Thursday, 10 May 2012


Too many men
Making too many problems
And not much love to go round
Can’t you see?
This is a land of confusion
Genesis, ‘Land of Confusion

And so the finale to another Premier League campaign is upon us, the race just 90 minutes from being run. As we know from fable and cliché, the end of the season is the time by which the settling dusts of the season’s controversies will have evened themselves out on the scales of Justice.

For QPR and Bolton, for Spurs, Arsenal and Newcastle, there are still teeth to be gnashed, hair to be pulled, heart rates to spiral and stress balls to be chucked across living rooms, knocking ornaments from the mantelpiece (no parachute payments). And you can bet that before the season’s final curtain falls there will be one last explosion of outrage and indignation, one last ruckus, regardless of what’s gone before – for each year the list of iffy decisions and litany of managerial grievances appears to get longer and longer. And if that ire is an illusion created by Sky’s prompt and pushy microphone thrusters, then it is undeniable that each year the hot and acrid splutterings on the web ratchet up ever closer to a lunacy commensurate with the overall helium-balloon sanity of the game.

That Wigan have avoided their traditional final day escapology and thus some of this snorting, vein popping, wall-punching rage is something of a surprise, not least because they were so cruelly denied a point or three at Stamford Bridge last month by not one but two offside goals. But survive they have – thanks to a series of incredible results rather than luck evening itself out.

Nevertheless – and despite what the reckoners reckon – there are certainly teams across all divisions nursing legitimate complaints that cannot simply be appeased with platitudes about the sum of decisions affecting them attaining some sort of Taoist balance. They’ve got the rough end of the stick, and there’s no smooth end to take the rough with. It might be just as much of a dog-eared and trite-sounding cliché to say this – which is not to say it’s any less apposite for that – but these decisions change the course of seasons, of careers, of entire lives. They matter. Perhaps, then, it is time for football to think about, y’know, maybe helping its officials with disambiguated rules and modern technology, and not just for the line decision that hurt Tottenham so badly at Wembley. The stakes are ever higher. Magnanimity is in short supply. Someone is going to flip. 

* * *

Danish fan attacks the referee, 2007

Modern football: a great hiss and rumble and throb of barely stifled fury, of bottlenecked fervour, of displaced political anger trained on the poor old bastard in the black. With so much money (and personal self-worth) invested in an archaically administered and intrinsically chaotic enterprise, one in which the bounce of the ball and the interpretations of one inherently limited man and his two (or four) confreres determine the outcome – hardly the place for shoving half-a-billion quid, you’d imagine – it becomes more and more plausible (certainly if Twitter is an accurate barometer of the zeitgeist) that these overworked officials will one day soon be targeted by an overheated, deranged supporter. After all, football has already sparked at least one war elsewhere in the world.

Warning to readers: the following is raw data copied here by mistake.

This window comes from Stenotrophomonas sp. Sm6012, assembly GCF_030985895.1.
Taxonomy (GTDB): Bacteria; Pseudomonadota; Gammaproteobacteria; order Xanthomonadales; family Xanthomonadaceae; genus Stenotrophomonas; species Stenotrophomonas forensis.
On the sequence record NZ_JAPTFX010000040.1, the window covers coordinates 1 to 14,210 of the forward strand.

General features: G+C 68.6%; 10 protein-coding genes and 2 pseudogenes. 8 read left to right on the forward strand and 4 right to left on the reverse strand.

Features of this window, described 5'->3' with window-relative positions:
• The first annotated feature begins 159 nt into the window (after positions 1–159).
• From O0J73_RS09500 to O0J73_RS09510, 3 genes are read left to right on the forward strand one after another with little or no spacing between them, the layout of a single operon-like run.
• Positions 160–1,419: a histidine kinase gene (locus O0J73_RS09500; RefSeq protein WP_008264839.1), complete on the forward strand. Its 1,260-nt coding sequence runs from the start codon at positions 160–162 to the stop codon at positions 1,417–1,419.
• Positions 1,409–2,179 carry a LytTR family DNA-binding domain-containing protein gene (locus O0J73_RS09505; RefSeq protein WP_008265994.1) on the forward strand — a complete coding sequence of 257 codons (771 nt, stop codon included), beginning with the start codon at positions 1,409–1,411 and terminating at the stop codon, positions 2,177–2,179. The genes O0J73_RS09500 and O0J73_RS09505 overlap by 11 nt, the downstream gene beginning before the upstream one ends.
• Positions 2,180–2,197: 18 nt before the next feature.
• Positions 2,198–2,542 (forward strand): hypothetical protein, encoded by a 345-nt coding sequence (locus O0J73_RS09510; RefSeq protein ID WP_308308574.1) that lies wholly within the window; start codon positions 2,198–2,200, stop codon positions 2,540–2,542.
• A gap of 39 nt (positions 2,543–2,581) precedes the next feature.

This is not scaremongering. It is the simple recognition of a possible outcome borne of the confluence of financial and passional forces coursing through each and every match and slowly warming up football’s bubbling pot. Possible, not inevitable.

It is this conflict, this contradiction between the ever higher stakes and emotional investment on the one hand, and, on the other, the ambiguity and uncertainty that pervade the game, that effectively fans the flames of footballing frustration and foments the fans’ fury. I mean, the heavy-hitters in other multibillion pound industries at least have the good sense to get governments onside (or offside, but passive) and in their pockets, thus ensuring that their investments are protected from the vicissitudes of the markets. And yet football – notwithstanding the Trades Descriptions Act-challenging expansion of the “Champions” League in 1992 – has the destiny of its protagonists at the mercy of referees’ eminently human limitations, our inescapably restricted capacity to perceive and process a flux of sensory data, regardless of best intentions and general competence. 


As for those most affected by the decisions, the fact that so much of football derives from the interpretation of perpetually tweaked laws, it’s inevitable that one-eyed, partial viewpoints will hold sway (partial in the sense of limited rather than biased). Check more or less any after-match interview and you’ll find both coaches holding steadfast to vehement and diametrically opposed positions, views that they would defend unto the grave: “It’s a clear penalty”. “Bit soft, Geoff”. “Definite red card”. “I think he played the ball”.

Even among a punditariat paid to deliver neutral verdicts and afforded multiple TV replays from innumerable angles and at all speeds to do so, there’s rarely consensus as to the ‘facts’ of what happened – all of which is amply expressed in the commonplace idioms of punditry: “I’ve seen ‘em given”; “Not for me, Geoff”; “Six-of-one, half-a-dozen of the other”; “If that’d been outside the area…”

Grey areas.

Of course, the notion that there is an objectively perceivable reality, any objectivity, is extremely dubious – Nietzsche’s “perspectivism” is precisely this idea that our unconscious investment in reality, our desire, affects perceptions of that ‘same’ reality (and this includes a football referee before a large crowd with an assessor in the stand). But surely football’s Laws can clarify matters, right? In theory, yes. In practice, you have all this dissent and discombobulated disputation (among the crowd, mainly, since the modern player is increasingly cocooned from it all by their defence budget pay packets). 

Now, I’m no expert, and nor do I profess to be, but then neither are the majority of the crowd. Sport is not nuclear physics. Or rugby union. You’re not supposed to need to be an expert in order to appreciate it, to get it. What’s going on (or off) – the ‘meaning’ – should be fairly transparent at all times. (Of course, what rugby lacks in clarity, it makes up for in discipline, countervailing its haziness through a strict behavioural code, unlike football in which barely a decision is made without being greeted by a rasped “fuck off!”). But the Laws contain so much vagueness – some of which was shoehorned into the game so as to produce a more ‘entertaining’ spectacle rather than the old-fashioned notion of a just reward for honest endeavour – that it is little surprise there’s barely any consensus among pundits or any magnanimity from coaches when asked to comment on the game (be that in the heat of the moment or at a press conference a week later).